REALITY: According to a recent report from Colorado’s Dept. of Public Health and Environment, the rate of marijuana use among adults and adolescents “has not changed since legalization either in terms of the number of people using or the frequency of use among users.” The report also states, “Based on the most comprehensive data available, past-month marijuana use among Colorado adolescents is nearly identical to the national average.” Virtually every survey of teens in Washington and Colorado has found that marijuana use rates have either remained stable or declined since legalization laws were implemented.
REALITY: There is no evidence for the claim that there has been a “doubling of marijuana impaired driving fatalities” in Colorado and Washington. A 2016 analysis from the Cato Institute concluded that there is no evidence linking legal marijuana with increased traffic fatalities in any states that have legalized for adult use. The Attorney General’s office is most likely thinking about a study of car accidents in Washington conducted by AAA. But the report itself notes that “results of this study do not indicate that drivers with detectable THC in their blood at the time of the crash were necessarily impaired by THC or that they were at fault for the crash,” since “the data available cannot be used to assess whether a given driver was actually impaired, and examination of fault in individual crashes was beyond the scope of this study.”
“WHEREAS, legislation “legalizing” marijuana and creating a commercial marijuana industry may severely limit the right and ability of cities and towns and their elected governments to impose reasonable and meaningful restrictions on the marijuana industry, including impediments to local rules around the number, type and location or marijuana retail stores, growers and manufacturers on “home grows”; and”
REALITY: The legislation being considered by the General Assembly states, “Municipalities shall have the authority to enact ordinances or regulations not in conflict with this chapter or with rules and regulations adopted by the office of cannabis coordination regulating the time, place, and manner of cannabis establishments’ operations.” The bill also makes clear that local governments would have the authority to create zoning restrictions for marijuana businesses, and it would allow cities and towns ban marijuana establishments altogether through a local referendum.
“WHEREAS, legislation “legalizing” marijuana and creating a commercial marijuana industry would introduce new and additional drug-based activity into cities and towns at a time when so many residents, families and communities are struggling with the human and social consequences of addiction and Rhode Island faces an unprecedented opioid crisis; and”
REALITY: This statement implies that replacing the underground marijuana market with regulated businesses will contribute to the problem of opioid addiction and overdose in our state. However, recent scientific studies show: (1) that states with greater legal access to marijuana have lower rates of opioid use and overdose that states with stricter laws; and (2) that marijuana can be an effective substitute for people seeking to recover from addiction to opioid drugs. Marijuana does not cause fatal overdoses and is also far less addictive than opioids. Furthermore, the legislation under consideration would direct a significant percentage of tax revenue from marijuana to be used for substance abuse treatment, recovery, and prevention programs to help us address the opioid crisis.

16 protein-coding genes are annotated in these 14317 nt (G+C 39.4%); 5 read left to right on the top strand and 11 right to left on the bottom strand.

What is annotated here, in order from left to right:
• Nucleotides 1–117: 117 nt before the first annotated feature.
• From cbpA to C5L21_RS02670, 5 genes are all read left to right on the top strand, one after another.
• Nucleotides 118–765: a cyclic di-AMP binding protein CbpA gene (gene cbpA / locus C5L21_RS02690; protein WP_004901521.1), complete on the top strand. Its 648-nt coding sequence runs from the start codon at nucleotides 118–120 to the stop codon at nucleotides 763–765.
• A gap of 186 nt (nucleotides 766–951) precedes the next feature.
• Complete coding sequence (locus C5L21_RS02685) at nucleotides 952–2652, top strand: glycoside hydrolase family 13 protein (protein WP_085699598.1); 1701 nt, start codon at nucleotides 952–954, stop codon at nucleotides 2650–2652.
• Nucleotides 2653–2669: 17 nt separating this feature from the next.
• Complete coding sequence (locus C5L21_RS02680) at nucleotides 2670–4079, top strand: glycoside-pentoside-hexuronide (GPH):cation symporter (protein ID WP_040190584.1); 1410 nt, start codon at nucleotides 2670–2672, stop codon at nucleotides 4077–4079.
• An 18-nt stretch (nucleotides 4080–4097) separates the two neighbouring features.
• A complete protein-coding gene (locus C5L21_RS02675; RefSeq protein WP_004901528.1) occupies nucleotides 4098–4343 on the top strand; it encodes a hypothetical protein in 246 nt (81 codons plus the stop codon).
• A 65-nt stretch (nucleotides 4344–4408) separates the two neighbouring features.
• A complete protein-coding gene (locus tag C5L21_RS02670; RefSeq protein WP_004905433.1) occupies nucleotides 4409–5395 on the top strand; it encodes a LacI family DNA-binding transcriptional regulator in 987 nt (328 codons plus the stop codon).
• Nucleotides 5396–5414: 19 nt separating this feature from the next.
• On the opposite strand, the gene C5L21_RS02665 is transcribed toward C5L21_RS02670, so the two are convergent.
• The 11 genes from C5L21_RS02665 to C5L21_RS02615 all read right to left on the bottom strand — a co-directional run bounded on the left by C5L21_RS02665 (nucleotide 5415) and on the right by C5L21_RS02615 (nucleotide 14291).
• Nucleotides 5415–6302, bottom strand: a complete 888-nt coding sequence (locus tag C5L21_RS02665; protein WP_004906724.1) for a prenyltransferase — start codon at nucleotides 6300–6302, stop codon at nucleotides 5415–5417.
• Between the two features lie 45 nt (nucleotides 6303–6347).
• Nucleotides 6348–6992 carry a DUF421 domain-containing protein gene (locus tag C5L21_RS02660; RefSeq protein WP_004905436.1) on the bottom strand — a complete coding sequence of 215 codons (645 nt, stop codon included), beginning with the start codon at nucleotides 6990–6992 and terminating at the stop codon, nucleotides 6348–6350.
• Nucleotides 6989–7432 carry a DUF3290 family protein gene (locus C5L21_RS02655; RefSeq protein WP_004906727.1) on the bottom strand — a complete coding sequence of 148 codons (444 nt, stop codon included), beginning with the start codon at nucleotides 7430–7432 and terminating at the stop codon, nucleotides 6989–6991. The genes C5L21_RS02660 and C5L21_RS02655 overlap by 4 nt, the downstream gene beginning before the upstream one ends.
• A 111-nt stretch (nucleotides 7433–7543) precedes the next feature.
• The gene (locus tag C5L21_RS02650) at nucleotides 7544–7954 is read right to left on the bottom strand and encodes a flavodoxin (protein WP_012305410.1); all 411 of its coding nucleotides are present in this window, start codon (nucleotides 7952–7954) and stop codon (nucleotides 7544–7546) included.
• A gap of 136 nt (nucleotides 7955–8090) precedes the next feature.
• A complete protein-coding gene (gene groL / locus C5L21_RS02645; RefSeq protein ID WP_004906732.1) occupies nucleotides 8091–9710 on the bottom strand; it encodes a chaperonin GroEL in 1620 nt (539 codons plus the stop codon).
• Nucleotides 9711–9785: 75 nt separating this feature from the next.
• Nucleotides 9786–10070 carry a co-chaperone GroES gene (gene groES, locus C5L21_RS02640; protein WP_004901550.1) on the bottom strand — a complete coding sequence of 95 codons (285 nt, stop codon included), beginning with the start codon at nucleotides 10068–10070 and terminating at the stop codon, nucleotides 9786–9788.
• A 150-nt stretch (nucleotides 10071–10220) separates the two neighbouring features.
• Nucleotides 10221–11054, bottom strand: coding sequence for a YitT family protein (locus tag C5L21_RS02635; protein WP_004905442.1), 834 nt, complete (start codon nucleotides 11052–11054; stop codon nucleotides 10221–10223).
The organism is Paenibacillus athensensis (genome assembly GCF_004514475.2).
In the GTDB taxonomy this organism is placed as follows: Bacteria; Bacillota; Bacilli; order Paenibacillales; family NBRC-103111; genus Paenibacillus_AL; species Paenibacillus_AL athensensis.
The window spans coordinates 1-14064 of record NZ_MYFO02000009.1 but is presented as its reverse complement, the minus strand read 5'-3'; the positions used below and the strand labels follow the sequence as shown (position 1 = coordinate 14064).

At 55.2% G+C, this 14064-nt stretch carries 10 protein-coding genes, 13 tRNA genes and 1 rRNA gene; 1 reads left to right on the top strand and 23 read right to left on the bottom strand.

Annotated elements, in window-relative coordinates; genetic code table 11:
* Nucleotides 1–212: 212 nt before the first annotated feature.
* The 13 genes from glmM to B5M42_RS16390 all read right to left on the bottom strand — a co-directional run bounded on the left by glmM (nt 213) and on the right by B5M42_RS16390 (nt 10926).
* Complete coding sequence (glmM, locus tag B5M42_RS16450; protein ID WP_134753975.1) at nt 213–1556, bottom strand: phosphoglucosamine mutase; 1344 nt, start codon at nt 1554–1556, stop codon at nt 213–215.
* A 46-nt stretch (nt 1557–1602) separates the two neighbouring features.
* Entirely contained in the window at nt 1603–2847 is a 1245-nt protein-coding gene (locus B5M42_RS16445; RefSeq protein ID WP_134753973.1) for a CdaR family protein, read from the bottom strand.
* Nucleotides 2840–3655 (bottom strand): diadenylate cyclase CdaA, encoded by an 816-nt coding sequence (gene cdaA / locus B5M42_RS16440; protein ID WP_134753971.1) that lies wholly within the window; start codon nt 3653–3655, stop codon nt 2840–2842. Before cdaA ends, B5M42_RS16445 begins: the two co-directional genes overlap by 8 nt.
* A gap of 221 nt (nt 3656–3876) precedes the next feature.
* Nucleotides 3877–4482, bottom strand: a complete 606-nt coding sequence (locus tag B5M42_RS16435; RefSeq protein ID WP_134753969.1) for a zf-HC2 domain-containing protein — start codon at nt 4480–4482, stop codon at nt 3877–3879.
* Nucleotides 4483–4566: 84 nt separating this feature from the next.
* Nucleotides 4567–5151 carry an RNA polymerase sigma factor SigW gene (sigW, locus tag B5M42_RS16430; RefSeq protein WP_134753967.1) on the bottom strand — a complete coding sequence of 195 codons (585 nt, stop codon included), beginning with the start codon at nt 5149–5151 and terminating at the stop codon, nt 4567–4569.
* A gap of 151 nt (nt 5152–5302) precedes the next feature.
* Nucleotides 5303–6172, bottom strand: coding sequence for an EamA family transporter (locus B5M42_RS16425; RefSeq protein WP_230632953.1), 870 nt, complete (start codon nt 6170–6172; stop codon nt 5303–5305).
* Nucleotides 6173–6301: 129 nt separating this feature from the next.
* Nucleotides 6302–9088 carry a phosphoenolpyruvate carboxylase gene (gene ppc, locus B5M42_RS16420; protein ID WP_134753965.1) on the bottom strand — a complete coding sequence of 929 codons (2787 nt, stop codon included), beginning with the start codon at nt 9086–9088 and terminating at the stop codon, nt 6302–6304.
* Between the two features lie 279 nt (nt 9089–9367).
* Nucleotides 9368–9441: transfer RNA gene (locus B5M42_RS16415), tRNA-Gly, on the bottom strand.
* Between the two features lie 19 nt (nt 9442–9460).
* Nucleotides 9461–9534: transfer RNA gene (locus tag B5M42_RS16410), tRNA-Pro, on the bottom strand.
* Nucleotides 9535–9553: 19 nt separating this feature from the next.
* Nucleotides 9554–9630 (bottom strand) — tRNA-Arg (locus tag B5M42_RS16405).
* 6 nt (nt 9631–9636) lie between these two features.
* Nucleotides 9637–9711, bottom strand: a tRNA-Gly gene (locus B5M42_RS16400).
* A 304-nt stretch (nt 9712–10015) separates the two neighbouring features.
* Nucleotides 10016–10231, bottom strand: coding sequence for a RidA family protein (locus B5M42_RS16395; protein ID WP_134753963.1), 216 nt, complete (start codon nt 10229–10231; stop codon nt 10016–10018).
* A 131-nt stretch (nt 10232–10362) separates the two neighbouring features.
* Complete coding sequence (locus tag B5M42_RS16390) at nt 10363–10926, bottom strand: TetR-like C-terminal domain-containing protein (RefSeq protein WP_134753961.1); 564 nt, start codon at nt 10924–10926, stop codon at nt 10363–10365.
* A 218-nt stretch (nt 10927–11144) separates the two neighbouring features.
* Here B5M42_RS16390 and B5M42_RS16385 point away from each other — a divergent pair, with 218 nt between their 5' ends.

“WHEREAS, legislation “legalizing” marijuana and creating a commercial marijuana industry risks creating a new industry that, much like Big Tobacco, subverts public health for private gain, even as so many questions about its consequences remain unanswered and so much information that is available casts grave doubt on its merits and desirability; and”
REALITY: Under the proposed legislation, marijuana would be more strictly regulated than tobacco. Furthermore, few policy experts think that making tobacco illegal is the right way to minimize its health risks. With tobacco, we’ve seen a combination of education, regulation, and tax policy lead to historically low usage rates among adults and teens. We can and should use those same tools to address marijuana use. Those tools, however, are not available under the current policy of prohibition.
 “Medical Cannabis Laws and Opioid Analgesic Overdose Mortality in the United States, 1999-2010,” Marcus A. Bachhuber, MD et al., The Journal of the American Medical Association, Volume 174, Issue 10, 1668 – 1673 & “Medical Marijuana Laws Reduce Prescription Medication Use In Medicare Part D,” Ashley C. Bradford and W. David Bradford, Health Affairs, Volume 35, Issue 7, 1230-1236
 “Medical Cannabis Use Is Associated With Decreased Opiate Medication Use in a Retrospective Cross-Sectional Survey of Patients With Chronic Pain,” Boehnke, Kevin F. et al., The Journal of Pain, Volume 17, Issue 6, 739 – 744 & “The Effects of Dronabinol During Detoxification and the Initiation of Treatment with Extended Release Naltrexone,” A. Bisaga et al., Drug and Alcohol Dependence, Volume 154, 38-45
It’s hard to believe we’re still debating whether adults should be allowed to use cannabis. No one questions our freedom to enjoy a beer or a glass of wine with dinner. But the devil’s lettuce? Our government still says, “no way.” The hypocrisy is breathtaking.